Indian envoy to meet Brumby; Police ask victims to report cases

Indian envoy to meet Brumby; Police ask victims to report cases

Singh would meet Brumby during the weekend after he sought a meeting following her discussion of the crisis with Victorian Governor General Quentin Bryce last week, sources said, without giving details.
Singh had in her meeting with Bryce applauded the role of police in New South Wales, Queensland and South Australia, but said Victoria was taking too long to respond and was in a state of "denial" over the severity of attacks.
Her remarks prompted Brumby to seek a meeting with her again to assure that his government was doing all it could to stop the attacks. They had met last month also.
"I'll be able to inform her of all of these things and reassure her that Victoria is a much safer place than other places in Australia and indeed around the world," Brumby said.
There have been over 100 instances of attacks on Indians, most of them students, in Australia since last year. 21-year-old Nitin Garg, who was stabbed to death on January 2, was the first victim of such attacks this year.
Meanwhile, Victorian police commissioner Simon Overland said Indian students, particularly men working as taxi drivers and convenience stores attendants, were over-represented as victims of robberies rather than permanent residents.

Overland asked the Indian community to trust police and come forward to report any assault they face in the state.
The Victorian police's chief commissioner, addressing  an International students' safety forum here, said permanent resident Indians were not being attacked at a higher rate than the rest of the general public, AAP reported.
"Undoubtedly, some of what we are seeing is racist. There is no denying that, I've never denied it, I have never walked away from that," he said.
However, he said "the standing Indian population doesn't live in those high risk areas, they don't necessarily use public transport."
Overland also urged international students to go to the police if they experience problems. "I know there are issues of trust but if you don't tell us, if you're not prepared to come forward and tell us, then there is little that we can actually do about it," he said.
Against the backdrop of the attacks on Indians, Australian Government was also planning to make changes in its skilled migration programme that would delink permanent residency with trade occupations such as hair-dressing and cookery.
Immigration Minister Chris Evans will announce the new rules on Monday that will include amendments to the "migration occupations in demand" list, which awards points to migrants applying to work in areas like hair-dressing and cookery, The Age reported.

Overland also told the forum that crime on Melbourne's rail network was falling. "The level of robberies on the rail network is down. The problem then moved to the railway stations ... in areas where Indian students are living."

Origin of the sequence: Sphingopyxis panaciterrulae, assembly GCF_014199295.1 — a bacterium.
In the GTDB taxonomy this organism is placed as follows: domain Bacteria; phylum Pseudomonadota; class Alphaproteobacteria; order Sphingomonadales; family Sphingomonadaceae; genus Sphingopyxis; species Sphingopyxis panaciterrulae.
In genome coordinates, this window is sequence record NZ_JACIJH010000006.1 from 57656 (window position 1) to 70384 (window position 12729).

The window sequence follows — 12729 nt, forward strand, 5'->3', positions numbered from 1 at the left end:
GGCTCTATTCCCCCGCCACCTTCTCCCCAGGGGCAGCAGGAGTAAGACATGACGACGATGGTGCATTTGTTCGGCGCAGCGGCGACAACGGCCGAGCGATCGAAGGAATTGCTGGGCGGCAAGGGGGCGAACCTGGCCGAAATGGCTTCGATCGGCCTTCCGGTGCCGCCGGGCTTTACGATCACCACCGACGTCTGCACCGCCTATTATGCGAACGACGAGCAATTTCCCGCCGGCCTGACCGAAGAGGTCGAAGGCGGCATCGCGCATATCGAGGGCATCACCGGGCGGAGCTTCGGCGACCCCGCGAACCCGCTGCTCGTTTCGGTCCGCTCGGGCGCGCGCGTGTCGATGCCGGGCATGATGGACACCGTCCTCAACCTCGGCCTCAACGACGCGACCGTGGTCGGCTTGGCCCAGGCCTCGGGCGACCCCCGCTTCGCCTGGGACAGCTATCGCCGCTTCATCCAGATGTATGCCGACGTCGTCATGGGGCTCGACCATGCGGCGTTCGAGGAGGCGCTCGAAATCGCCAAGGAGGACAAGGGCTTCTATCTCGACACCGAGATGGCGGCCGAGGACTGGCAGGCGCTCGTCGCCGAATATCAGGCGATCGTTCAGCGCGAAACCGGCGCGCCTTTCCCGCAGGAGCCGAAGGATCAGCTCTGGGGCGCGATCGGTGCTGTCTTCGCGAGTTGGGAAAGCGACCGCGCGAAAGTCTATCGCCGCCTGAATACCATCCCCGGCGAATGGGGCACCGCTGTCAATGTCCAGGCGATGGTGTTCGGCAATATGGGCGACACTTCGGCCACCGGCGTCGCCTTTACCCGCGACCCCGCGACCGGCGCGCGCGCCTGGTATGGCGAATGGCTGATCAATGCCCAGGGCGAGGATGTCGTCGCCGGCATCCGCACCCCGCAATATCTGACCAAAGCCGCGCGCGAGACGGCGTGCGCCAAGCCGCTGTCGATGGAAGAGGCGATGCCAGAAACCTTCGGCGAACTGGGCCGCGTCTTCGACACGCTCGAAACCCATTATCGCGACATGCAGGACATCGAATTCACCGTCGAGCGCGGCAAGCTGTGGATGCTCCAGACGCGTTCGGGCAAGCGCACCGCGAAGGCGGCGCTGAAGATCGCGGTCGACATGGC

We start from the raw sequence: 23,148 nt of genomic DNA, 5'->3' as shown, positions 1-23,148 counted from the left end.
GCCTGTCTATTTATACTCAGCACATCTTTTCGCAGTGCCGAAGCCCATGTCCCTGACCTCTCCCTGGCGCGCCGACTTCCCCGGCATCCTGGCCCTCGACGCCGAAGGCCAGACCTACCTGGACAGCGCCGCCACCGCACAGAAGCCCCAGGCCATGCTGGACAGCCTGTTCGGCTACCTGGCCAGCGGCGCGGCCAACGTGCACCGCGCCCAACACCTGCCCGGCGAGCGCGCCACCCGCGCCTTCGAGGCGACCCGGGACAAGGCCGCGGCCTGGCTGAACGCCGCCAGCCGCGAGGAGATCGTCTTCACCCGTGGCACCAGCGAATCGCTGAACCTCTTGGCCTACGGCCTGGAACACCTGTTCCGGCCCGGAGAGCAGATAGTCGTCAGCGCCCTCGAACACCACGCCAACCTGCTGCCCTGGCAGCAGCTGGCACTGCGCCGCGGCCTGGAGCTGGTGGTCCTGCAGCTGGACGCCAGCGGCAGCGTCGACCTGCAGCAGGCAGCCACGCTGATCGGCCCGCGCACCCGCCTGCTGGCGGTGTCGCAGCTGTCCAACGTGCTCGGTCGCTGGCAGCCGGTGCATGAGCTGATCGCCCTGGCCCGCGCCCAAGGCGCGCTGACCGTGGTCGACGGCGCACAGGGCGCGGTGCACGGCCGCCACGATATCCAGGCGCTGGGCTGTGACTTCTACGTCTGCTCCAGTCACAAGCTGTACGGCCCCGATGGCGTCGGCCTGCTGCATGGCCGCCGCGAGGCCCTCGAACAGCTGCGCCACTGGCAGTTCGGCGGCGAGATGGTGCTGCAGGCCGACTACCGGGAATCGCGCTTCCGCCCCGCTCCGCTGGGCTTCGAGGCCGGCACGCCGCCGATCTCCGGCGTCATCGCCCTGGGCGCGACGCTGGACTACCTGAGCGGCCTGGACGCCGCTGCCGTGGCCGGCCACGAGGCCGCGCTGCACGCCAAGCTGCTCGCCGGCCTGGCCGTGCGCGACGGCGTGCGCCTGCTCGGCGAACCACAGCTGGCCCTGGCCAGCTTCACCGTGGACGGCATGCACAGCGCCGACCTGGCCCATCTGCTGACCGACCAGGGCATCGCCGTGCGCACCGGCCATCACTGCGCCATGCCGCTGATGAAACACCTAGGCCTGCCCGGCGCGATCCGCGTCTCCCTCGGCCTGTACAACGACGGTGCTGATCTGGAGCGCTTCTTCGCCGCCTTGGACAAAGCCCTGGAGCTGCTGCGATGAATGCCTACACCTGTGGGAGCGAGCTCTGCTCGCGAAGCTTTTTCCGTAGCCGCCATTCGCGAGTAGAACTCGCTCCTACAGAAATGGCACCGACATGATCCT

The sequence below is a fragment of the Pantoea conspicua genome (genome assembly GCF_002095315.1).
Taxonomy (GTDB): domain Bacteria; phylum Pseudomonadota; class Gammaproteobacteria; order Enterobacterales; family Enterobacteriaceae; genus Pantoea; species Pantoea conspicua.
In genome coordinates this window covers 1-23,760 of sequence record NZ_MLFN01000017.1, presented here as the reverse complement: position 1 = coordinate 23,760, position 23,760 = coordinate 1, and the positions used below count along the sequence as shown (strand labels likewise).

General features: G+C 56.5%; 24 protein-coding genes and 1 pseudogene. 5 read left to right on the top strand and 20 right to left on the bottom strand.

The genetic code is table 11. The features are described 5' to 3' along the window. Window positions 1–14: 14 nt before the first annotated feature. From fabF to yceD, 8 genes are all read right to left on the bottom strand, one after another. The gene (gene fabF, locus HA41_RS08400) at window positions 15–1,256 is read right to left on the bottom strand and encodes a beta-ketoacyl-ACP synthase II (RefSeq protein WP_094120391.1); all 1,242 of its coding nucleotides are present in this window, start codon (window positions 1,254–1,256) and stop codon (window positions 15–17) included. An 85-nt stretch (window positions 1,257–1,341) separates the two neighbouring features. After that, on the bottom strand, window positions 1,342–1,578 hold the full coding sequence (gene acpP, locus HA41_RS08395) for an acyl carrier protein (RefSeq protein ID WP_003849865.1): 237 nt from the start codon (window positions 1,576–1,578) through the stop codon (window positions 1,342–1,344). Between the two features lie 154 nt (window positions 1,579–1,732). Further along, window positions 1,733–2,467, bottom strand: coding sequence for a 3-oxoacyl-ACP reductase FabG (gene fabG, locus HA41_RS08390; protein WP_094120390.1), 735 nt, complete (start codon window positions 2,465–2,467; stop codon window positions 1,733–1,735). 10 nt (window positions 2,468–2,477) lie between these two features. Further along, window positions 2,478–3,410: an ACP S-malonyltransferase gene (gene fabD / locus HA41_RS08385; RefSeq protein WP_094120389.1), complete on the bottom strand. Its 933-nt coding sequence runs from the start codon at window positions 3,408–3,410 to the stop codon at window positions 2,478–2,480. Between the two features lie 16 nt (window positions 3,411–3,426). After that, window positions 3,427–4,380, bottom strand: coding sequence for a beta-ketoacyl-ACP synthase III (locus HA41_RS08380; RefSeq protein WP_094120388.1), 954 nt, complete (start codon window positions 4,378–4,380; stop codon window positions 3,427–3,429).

"Now the pattern that we're seeing is that robberies are occurring within about a three-kilometre radius of certain railway stations where there is a concentration of Indian students and other international students."
Overland said that police planned to flood the public transport system from next month, with the establishment of an Operations Response Unit.
He said Indian students attending private colleges were often vulnerable due to a lack of support from college operators.
"I don't think there has been enough thought around how and in what circumstances students come to this country, how they're supported when they're here, what rights they have when they're here and how we make sure that their experience of this country is as positive as we can make it," Overland said.
"It's where the Commonwealth government, the state government and others need to really step in and do their bit just as much as I think the private colleges do need to be held more to account about the way they care for students."

Australia India Society of Victoria (AISV) Vice President Manjula O'Connor pointed out that the fear of being attacked was growing now in the community.
"People, in fact, are now fearful of going out. The Indian people are fearful of going out," she said, adding "the fear is spreading across the community."
O'Connor, who is a psychiatrist, referred a case involving a patient who was attacked in his Sunshine home. She said that when he went to the police, the constable did not even take down his details.
"There is this feeling amongst the Indian community that there is a cover-up going on," O'Connor said.
Australian Federation of International Students President Wesa Chau said in many instances attacks were not reported due to victims' mistrust of police.

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